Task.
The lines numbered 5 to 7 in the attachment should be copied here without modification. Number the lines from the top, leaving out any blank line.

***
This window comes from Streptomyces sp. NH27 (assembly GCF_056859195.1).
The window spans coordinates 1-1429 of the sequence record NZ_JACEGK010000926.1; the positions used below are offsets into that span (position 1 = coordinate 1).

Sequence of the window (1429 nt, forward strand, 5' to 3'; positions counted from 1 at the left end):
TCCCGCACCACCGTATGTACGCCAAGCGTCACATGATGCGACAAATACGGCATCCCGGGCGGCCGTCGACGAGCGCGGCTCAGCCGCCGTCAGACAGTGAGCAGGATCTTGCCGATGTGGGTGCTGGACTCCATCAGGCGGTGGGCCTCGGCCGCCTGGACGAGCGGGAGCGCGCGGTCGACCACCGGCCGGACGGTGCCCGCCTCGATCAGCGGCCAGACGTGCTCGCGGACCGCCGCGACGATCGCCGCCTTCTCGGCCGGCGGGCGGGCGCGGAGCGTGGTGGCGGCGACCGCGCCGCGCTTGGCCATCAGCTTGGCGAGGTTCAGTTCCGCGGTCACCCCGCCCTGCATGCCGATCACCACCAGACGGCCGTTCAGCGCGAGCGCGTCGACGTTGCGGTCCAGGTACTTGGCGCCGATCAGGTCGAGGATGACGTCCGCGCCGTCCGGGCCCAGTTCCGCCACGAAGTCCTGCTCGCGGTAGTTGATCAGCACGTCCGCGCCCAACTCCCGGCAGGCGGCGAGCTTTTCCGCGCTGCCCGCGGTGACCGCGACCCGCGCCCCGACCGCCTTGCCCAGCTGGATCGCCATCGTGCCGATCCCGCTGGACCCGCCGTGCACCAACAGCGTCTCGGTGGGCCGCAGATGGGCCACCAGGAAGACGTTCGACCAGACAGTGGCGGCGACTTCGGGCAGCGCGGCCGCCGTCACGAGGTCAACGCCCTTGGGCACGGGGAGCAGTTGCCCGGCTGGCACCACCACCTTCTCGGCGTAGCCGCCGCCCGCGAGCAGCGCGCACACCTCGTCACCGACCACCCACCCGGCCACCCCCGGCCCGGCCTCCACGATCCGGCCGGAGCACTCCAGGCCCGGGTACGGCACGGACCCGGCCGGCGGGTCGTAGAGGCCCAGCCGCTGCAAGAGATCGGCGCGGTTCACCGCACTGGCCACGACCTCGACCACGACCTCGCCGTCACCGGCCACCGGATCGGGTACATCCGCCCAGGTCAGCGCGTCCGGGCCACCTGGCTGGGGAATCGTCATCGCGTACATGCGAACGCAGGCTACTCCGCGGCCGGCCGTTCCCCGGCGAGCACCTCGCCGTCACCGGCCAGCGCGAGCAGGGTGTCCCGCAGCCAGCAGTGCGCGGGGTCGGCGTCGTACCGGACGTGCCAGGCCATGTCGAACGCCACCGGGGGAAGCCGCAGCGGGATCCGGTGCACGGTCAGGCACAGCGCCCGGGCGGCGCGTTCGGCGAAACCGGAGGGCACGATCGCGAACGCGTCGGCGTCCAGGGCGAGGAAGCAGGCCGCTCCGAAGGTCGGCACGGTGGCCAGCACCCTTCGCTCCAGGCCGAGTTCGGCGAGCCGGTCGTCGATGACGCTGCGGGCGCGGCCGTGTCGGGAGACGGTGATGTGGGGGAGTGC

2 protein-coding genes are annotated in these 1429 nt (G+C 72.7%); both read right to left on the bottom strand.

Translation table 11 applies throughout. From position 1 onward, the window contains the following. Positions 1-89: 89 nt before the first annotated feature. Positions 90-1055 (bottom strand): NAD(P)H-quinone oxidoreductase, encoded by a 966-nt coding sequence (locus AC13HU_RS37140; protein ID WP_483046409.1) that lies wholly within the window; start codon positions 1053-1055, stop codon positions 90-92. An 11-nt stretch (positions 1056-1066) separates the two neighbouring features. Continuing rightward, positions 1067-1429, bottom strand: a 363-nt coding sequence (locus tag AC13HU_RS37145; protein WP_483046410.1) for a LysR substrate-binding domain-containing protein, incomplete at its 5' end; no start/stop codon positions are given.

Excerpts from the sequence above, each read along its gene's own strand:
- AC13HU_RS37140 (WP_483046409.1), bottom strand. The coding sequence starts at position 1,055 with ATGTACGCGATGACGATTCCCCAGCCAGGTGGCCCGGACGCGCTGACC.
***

2 protein-coding genes are annotated in these 1429 nt (G+C 72.7%); both read right to left on the bottom strand.

Translation table 11 applies throughout. From position 1 onward, the window contains the following. Positions 1-89: 89 nt before the first annotated feature. Positions 90-1055 (bottom strand): NAD(P)H-quinone oxidoreductase, encoded by a 966-nt coding sequence (locus AC13HU_RS37140; protein ID WP_483046409.1) that lies wholly within the window; start codon positions 1053-1055, stop codon positions 90-92. An 11-nt stretch (positions 1056-1066) separates the two neighbouring features. Continuing rightward, positions 1067-1429, bottom strand: a 363-nt coding sequence (locus tag AC13HU_RS37145; protein WP_483046410.1) for a LysR substrate-binding domain-containing protein, incomplete at its 5' end; no start/stop codon positions are given.

Excerpts from the sequence above, each read along its gene's own strand: